Nocard

No·card

(nō-kahr'),
Edmund I.E., French veterinarian, 1850-1903. See: Nocardia, Nocardiaceae.
Farlex Partner Medical Dictionary © Farlex 2012
References in periodicals archive ?
Nocardia was first isolated by Edmond Nocard in 1888 from a case of bovine farcy.
Among the ubiquitous saprophytic filamentous Gram-positive bacteria in the aerobic Actinomyces group is the species Nocardia, first isolated on Guadeloupe Island by Edmond Nocard in 1888 from farcy- (lymphadenitis-) afflicted cattle [9, 10].
(4) These microorganisms were first described by Edmond Nocard in 1888.
It was in 1888 that Edmond Nocard first isolated and described the causal agent of "bovinefarcy"[2].
In 1901, at the London Congress on Tuberculosis, he encountered strong disagreement from leading bacteriologists, including Joseph Lister, Edmond Nocard, Bernhard Bang, John McFadyean, and Theobald Smith.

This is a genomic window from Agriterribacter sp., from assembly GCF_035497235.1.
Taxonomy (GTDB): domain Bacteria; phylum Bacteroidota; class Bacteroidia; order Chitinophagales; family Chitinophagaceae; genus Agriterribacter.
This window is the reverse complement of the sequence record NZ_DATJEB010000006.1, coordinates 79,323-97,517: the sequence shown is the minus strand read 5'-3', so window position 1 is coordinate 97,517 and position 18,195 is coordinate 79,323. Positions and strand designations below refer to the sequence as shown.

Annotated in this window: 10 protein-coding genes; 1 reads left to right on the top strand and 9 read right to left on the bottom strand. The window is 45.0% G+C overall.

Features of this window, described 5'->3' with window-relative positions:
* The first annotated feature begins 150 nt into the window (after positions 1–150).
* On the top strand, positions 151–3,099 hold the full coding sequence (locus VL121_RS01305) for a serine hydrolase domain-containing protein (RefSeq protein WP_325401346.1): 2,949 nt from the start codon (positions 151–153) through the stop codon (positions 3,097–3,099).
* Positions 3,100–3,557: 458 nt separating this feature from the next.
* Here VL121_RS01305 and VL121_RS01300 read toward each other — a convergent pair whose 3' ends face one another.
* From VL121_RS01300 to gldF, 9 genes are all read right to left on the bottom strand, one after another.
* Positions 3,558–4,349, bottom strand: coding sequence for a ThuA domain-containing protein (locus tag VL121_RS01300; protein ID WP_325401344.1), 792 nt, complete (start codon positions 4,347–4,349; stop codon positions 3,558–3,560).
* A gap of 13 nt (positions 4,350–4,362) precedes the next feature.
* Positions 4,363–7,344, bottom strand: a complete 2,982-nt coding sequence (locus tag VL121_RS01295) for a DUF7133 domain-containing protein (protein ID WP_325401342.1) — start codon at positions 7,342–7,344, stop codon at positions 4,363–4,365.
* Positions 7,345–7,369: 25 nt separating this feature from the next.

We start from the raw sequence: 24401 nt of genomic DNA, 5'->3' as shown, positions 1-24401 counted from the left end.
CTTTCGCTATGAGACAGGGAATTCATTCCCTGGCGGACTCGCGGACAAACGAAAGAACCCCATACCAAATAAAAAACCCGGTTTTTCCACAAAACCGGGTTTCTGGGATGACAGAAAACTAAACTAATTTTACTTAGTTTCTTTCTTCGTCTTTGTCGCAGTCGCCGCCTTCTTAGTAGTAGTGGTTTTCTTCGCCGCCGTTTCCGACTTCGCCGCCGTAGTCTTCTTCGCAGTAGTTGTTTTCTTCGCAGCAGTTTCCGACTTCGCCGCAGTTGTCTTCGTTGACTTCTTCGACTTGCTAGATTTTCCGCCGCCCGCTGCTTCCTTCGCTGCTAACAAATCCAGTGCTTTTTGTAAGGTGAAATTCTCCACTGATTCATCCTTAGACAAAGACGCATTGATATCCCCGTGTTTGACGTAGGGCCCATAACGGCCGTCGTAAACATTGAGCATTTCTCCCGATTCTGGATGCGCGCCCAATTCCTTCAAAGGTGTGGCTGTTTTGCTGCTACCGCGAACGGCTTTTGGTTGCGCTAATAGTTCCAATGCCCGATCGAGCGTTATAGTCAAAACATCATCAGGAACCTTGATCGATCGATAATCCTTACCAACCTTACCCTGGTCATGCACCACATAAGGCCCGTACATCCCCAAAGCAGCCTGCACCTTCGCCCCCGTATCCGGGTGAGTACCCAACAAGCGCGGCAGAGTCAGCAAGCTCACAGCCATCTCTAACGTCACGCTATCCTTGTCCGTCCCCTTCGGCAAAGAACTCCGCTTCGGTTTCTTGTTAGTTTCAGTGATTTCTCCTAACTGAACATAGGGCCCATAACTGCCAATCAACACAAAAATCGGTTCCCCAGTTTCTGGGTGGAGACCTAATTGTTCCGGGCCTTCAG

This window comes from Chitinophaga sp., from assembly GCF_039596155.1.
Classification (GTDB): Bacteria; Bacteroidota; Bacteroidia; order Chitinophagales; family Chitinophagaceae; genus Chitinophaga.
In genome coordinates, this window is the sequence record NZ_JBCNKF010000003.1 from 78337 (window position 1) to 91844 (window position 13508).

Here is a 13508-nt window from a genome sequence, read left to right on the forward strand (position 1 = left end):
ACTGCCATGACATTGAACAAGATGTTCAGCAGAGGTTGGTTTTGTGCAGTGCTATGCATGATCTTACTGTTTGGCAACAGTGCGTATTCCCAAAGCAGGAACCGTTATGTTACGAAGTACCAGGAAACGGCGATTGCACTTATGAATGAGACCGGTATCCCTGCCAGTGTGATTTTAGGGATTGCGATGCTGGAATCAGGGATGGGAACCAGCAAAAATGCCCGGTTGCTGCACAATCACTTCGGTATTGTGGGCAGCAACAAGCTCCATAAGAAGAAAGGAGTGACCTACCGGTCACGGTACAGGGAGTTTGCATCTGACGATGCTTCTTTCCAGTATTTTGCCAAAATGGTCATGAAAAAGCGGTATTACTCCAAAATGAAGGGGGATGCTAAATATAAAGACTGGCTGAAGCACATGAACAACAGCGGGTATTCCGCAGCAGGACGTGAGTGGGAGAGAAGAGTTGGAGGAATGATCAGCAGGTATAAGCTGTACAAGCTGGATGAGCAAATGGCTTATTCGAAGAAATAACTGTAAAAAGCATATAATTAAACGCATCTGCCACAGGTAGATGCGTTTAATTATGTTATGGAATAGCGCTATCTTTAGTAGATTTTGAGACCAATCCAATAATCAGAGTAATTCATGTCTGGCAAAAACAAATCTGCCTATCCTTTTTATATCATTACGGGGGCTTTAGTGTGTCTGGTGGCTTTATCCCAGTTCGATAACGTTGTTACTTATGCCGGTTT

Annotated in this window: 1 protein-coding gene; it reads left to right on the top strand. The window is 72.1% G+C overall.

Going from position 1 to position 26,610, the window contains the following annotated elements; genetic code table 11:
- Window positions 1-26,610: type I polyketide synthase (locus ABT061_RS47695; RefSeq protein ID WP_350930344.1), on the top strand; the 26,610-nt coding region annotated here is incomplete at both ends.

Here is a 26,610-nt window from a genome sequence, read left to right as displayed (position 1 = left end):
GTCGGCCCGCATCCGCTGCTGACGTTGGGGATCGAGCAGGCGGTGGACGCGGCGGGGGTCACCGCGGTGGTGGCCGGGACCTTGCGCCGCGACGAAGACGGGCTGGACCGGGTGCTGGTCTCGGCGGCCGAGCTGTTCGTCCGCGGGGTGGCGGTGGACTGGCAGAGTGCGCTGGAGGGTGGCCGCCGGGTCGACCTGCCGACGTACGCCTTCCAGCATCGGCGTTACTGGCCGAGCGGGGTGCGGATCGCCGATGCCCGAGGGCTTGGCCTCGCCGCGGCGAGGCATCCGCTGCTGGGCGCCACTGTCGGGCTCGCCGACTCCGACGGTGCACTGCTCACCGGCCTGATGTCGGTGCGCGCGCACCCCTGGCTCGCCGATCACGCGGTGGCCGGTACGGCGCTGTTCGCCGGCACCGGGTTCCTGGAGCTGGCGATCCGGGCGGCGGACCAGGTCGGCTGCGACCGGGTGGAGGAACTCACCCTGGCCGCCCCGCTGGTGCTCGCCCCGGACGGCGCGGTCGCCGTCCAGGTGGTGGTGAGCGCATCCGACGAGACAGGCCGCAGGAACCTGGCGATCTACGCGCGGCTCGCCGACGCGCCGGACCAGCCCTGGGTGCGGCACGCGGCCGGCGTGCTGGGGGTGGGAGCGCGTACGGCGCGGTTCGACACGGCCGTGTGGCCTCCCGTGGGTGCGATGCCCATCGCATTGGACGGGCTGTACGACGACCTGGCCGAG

Mycoides) was described initially by Nocard and Roux in 1898
Calmette and Guerin, for whom the BCG vaccination is named, maintained serial cultures for 14 years to attenuate the Mycobacterium bovis organism.[9] The parent strain, the so-called Lait Nocard, fortuitously secured from a formidable case of cow mastitis, was lost during World War I, although the subcultures it produced led to the strain used in the vaccine today.[10] Widespread use of the BCG vaccine began in 1921; however, there was no effective standardization until 1966.[11]